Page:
Why are the United States, Great Britain, and Spain pushing the resolution?

    If it were to win Security Council approval, a new resolution would provide pro-U.S. leaders like British Prime Minister Tony Blair political cover for backing an American-led assault on Baghdad. It is also thought that U.N. endorsement might help mollify anti-U.S. sentiment in the Muslim world.

    Does Washington need a new U.N. resolution to disarm Iraq by force?

    No. Bush administration officials say that while they would prefer to get the additional U.N. seal of approval a new resolution would represent, they have more than adequate legal justification in Security Council Resolution 1441. That resolution, passed unanimously on November 8, established the current Iraqi weapons inspection program and declared Iraq in "material breach" of previous U.N. disarmament orders.

    What options does the United States have if a new resolution fails?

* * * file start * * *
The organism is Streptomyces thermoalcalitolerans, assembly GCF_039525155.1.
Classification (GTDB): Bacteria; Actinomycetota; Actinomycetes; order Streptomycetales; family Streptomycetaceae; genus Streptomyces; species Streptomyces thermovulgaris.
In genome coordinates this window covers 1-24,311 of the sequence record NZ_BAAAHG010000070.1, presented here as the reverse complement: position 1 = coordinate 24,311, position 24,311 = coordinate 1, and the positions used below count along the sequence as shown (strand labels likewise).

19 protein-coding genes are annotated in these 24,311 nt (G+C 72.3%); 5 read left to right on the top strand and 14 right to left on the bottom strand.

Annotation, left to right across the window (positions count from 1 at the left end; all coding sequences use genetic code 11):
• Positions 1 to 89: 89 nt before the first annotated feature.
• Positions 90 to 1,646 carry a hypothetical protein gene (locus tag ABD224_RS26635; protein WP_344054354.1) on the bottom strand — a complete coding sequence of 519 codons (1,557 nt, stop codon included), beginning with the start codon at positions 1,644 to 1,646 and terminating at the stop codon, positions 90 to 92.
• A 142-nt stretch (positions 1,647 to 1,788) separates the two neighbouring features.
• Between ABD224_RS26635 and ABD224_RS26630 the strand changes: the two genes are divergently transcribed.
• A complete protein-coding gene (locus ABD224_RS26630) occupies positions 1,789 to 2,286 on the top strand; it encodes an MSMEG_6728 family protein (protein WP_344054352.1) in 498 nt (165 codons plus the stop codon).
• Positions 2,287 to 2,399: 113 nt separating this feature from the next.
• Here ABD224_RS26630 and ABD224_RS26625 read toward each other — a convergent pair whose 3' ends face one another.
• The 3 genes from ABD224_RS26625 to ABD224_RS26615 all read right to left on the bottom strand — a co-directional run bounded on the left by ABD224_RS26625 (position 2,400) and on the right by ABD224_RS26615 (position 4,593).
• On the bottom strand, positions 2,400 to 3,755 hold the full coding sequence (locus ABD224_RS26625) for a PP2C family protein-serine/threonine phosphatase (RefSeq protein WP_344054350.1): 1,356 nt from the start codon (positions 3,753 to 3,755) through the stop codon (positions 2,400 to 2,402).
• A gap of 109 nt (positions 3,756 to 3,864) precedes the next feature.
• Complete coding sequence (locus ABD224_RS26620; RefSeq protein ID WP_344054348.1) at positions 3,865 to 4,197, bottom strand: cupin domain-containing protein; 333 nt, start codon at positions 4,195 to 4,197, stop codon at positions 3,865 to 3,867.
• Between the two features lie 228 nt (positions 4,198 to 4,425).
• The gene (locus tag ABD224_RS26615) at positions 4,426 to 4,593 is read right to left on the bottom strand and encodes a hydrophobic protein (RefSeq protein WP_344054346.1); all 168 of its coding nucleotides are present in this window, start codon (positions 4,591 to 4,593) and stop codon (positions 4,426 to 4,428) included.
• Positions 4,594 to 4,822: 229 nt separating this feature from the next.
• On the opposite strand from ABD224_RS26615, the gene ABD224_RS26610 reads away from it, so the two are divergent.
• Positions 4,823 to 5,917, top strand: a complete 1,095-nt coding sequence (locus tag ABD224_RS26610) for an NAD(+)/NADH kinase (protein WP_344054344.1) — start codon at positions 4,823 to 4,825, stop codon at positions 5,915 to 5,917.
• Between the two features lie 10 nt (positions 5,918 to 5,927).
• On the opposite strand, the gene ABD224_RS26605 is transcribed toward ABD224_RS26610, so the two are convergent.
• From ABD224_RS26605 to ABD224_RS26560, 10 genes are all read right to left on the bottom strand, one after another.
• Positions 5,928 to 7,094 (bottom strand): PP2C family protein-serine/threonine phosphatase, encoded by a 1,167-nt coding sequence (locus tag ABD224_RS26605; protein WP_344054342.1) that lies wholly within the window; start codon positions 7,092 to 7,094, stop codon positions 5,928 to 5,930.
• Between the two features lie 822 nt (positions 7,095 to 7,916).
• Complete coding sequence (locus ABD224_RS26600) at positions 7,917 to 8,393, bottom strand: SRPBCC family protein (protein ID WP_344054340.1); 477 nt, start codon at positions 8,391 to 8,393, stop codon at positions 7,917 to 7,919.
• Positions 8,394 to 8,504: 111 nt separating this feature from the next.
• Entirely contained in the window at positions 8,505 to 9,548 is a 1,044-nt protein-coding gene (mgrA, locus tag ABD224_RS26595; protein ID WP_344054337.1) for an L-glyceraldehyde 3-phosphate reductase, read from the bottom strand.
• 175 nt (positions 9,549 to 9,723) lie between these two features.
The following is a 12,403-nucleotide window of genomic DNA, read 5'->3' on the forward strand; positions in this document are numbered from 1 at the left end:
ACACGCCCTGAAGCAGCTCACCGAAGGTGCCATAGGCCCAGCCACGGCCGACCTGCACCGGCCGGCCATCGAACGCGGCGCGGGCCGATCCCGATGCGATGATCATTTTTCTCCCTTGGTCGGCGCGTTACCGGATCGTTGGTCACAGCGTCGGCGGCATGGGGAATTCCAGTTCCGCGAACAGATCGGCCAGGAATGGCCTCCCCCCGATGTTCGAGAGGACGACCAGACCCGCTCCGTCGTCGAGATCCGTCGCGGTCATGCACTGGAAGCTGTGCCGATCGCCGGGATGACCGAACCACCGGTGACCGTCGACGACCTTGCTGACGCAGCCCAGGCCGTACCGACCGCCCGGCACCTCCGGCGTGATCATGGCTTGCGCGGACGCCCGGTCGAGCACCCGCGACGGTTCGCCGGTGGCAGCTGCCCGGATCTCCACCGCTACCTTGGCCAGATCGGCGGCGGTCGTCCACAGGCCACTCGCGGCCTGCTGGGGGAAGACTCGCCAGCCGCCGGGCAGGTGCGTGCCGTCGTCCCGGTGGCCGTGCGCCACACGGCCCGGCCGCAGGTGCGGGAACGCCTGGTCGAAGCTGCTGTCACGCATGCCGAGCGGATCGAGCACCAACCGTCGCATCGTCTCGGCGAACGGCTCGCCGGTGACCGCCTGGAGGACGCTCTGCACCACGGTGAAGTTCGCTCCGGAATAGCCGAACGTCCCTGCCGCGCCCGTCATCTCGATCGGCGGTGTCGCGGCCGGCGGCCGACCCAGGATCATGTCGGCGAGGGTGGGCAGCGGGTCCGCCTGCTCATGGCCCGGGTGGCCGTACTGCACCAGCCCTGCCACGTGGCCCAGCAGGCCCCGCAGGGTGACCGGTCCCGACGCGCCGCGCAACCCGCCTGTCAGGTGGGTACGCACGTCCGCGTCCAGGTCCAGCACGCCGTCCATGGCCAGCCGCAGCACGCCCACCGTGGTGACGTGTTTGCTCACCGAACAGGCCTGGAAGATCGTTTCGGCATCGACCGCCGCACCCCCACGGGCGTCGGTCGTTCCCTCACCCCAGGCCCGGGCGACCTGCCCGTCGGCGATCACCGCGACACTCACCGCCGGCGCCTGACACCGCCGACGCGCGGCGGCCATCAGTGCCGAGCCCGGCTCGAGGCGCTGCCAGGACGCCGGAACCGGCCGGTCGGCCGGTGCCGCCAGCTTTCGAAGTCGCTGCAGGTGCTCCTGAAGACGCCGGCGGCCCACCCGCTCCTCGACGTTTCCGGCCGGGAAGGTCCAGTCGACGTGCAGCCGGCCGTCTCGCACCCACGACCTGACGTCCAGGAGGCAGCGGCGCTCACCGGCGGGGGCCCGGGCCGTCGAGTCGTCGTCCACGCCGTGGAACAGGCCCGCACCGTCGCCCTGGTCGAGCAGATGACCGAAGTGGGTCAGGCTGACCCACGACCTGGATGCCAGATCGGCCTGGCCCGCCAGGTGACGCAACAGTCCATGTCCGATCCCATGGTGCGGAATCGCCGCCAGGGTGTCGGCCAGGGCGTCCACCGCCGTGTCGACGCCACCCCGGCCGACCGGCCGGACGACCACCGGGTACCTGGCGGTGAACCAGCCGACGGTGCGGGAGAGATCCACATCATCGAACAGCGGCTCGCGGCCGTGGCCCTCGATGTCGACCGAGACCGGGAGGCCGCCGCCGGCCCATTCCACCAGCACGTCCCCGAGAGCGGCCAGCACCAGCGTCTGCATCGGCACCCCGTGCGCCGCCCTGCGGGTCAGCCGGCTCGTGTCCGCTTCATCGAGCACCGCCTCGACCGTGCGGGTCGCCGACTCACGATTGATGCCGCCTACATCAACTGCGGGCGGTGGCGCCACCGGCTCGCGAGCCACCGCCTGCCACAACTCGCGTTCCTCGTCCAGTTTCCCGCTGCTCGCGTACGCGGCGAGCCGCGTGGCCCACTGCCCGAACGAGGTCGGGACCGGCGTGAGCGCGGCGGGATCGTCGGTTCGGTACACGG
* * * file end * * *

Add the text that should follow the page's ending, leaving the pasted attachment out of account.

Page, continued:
Administration officials have said they would withdraw consideration of the resolution if it became clear it wouldn't pass. Pentagon officials said again on Wednesday that the troops needed to prevail against Iraq are in place. And officials have long said that, absent a new resolution, they would assemble a "coalition of the willing" to topple Saddam.

    Why does the United States oppose extended inspections?

    Administration officials have long said that allowing disarmament to continue indefinitely gives Iraqi leader Saddam Hussein time to hide his suspected arsenal of weapons of mass destruction. And, from a practical standpoint, U.S. war planners prefer to start hostilities before the onset in April of searing temperatures in the Iraqi desert.